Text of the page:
In this study, we utilized data from the Norwegian Reference Fleet, a group of Norwegian fishing vessels contracted by the Institute of Marine Research (IMR) to provide detailed information about their fishing activity and catches, including bycatch of marine mammals and seabirds, through trained self-sampling on a regular basis (read more on http://www.imr.no/temasider/referanseflaten/en). Each of these vessels reports complete, detailed information on the composition of catches from fishing operations sampled systematically through time. From each sampled fishing operation, the catch of all fish is recorded in numbers and weight by species. Bycatch of seabirds and marine mammals are reported in numbers by species. In this sampling program, vessels are stratified according to gear and ICES statistical area (see description at http://www.ices.dk/marine-data/maps/Pages/ICES-statistical-rectangles.aspx). As the reference fleet comprises a variety of vessels, and we wanted to explore trends representative for the coastal small-boat fisheries, we only used gillnet data from the coastal part of the fleet. For the years used in the study (2006–2015), the coastal part of the fleet was limited to include 9–15 m long vessels fishing along the coast of Norway, with one additional 21m long vessel included in the fleet from 2009–2012. There were no specific permits or permissions required for the sampling.
At the fishing-trip level, bycatch of seabirds in our study system was relatively rare with only 2% of the trips reported to have any such bycatch, and approximately 85% of the bycatch events involved less than five seabirds caught per trip. The remaining 15% of the events involved up to 29 seabirds per trip, and up to 83 seabirds per trip when including the three extreme events. In total, there was a somewhat surprisingly even distribution of diving (57%) and surface-feeding seabirds (43%) in the net catches, with northern fulmar (Fulmarus glacialis, hereafter fulmar) and common guillemot dominating the catches (Table 2).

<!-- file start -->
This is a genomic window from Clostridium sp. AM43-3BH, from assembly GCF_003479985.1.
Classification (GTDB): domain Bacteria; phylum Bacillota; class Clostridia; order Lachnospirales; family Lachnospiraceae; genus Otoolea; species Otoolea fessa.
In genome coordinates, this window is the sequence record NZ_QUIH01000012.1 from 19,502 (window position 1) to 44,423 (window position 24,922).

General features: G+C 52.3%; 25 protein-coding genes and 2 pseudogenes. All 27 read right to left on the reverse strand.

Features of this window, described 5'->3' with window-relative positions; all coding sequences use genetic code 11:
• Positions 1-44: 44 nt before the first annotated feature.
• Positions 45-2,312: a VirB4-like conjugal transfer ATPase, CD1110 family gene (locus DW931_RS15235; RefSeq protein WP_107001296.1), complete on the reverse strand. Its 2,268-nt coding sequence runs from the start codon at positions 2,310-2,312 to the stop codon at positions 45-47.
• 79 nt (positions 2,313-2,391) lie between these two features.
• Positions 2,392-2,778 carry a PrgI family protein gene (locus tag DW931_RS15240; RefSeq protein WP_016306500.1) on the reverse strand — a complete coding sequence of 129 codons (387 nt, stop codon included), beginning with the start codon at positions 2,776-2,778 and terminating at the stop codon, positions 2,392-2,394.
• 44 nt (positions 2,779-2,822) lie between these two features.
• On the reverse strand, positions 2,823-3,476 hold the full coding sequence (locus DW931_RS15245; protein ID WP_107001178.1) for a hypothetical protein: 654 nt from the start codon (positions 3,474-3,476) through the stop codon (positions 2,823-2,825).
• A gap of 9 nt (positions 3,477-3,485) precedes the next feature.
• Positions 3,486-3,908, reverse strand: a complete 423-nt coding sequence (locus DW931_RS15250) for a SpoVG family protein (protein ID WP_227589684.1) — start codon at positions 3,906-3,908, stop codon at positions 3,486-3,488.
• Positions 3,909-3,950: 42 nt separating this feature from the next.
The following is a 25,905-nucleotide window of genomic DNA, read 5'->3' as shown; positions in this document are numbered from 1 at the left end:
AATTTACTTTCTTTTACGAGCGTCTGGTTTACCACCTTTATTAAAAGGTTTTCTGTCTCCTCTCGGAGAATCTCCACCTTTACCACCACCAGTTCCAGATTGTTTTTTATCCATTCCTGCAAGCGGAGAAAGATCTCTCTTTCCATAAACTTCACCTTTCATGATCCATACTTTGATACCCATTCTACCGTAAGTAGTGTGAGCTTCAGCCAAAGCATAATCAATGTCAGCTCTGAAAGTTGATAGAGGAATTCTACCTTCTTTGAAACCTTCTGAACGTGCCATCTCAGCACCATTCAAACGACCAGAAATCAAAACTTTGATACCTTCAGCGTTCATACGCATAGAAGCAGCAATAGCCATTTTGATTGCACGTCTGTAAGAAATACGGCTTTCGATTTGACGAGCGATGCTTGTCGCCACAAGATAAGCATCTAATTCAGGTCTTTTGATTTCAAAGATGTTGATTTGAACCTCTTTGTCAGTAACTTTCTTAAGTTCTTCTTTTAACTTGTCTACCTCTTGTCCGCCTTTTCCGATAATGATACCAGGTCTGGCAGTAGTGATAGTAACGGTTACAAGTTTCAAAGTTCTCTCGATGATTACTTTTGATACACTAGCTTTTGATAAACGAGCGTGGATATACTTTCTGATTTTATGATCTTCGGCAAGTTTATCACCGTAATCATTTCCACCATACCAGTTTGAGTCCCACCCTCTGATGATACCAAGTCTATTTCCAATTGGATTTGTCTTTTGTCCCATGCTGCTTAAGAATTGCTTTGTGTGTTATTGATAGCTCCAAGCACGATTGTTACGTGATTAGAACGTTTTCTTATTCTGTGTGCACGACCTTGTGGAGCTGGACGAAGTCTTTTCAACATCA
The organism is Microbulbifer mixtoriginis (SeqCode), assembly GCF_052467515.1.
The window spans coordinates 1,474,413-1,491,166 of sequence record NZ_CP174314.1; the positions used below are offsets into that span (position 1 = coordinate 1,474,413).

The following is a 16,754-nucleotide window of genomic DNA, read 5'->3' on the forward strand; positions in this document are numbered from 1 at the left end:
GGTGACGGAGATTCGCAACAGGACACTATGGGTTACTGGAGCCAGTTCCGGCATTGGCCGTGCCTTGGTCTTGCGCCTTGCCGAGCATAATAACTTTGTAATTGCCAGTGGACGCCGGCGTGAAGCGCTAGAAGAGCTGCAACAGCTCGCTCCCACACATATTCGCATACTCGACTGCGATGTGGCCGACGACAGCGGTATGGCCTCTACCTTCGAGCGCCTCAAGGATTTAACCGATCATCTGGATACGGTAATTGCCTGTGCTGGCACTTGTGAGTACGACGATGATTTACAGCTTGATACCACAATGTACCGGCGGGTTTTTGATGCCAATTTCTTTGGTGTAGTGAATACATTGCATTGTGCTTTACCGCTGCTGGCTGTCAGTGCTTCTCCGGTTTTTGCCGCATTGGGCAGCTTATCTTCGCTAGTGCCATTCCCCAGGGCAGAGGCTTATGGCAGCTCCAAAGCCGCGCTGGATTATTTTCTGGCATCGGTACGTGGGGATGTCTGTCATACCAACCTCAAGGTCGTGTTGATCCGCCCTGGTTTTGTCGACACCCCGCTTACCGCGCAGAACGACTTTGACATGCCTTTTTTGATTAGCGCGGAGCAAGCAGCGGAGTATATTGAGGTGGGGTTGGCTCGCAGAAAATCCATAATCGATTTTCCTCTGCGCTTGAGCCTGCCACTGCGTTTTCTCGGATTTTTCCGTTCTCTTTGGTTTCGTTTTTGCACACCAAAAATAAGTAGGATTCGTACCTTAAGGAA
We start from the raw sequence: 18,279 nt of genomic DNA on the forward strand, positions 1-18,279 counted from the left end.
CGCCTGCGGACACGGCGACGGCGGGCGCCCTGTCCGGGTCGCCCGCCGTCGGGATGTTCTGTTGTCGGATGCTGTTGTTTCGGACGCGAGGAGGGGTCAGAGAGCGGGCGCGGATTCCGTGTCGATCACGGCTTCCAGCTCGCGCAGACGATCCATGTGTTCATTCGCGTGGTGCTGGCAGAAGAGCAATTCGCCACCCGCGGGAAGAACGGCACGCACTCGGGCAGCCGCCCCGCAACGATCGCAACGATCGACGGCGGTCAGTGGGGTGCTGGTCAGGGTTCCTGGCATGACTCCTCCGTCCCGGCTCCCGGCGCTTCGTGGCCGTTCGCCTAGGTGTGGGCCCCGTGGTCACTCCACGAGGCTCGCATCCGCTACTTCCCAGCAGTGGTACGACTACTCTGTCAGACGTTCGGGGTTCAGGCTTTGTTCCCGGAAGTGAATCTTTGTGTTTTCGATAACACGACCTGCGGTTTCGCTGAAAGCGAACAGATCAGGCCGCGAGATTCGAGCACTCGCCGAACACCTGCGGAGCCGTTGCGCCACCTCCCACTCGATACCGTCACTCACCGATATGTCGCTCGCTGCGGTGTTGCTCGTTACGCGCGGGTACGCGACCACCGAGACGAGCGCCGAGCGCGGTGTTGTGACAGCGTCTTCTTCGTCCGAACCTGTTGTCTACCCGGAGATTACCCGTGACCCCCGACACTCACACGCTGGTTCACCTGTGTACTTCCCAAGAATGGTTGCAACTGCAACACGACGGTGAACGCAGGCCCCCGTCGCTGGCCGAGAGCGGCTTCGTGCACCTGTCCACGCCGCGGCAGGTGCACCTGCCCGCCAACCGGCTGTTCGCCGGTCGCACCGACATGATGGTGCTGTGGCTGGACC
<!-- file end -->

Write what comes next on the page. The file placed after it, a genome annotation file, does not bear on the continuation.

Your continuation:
In this study, we present estimates and distinct spatio-temporal patterns of seabird bycatch in the extensive small-vessel gillnet fishery along the entire Norwegian coast. Our findings represent new and important contributions to the seabird bycatch literature, especially because statistically-valid knowledge of the extent of bycatch for this large-scale type of fishery has been very limited. Even when excluding extreme events, the associated total estimate of bycatch in the 10-year study period amounted to approximately 52,000 seabirds (SE = 15,000), although with large variation among years. Approximately 60% of this bycatch consisted of equal numbers of common guillemots and fulmars, which amounts to an approximate estimate of 1300 birds of each of the two species being killed annually as bycatch. The high percentage of surface-feeding seabirds taken was perhaps the most surprising result from our findings and contradicts the general perception of surface-feeding birds not being as susceptible to bycatch in bottom-set gillnets as diving species  (but see ). These findings are thus intriguing and concerning from an international perspective. Many surface-feeding procellariform species have been identified as threatened by incidental bycatch in longline fisheries . Considering the world-wide use of gillnets, our results make it reasonable to question if surface-feeding seabirds are under-represented in the international literature on bycatch in gillnet fisheries.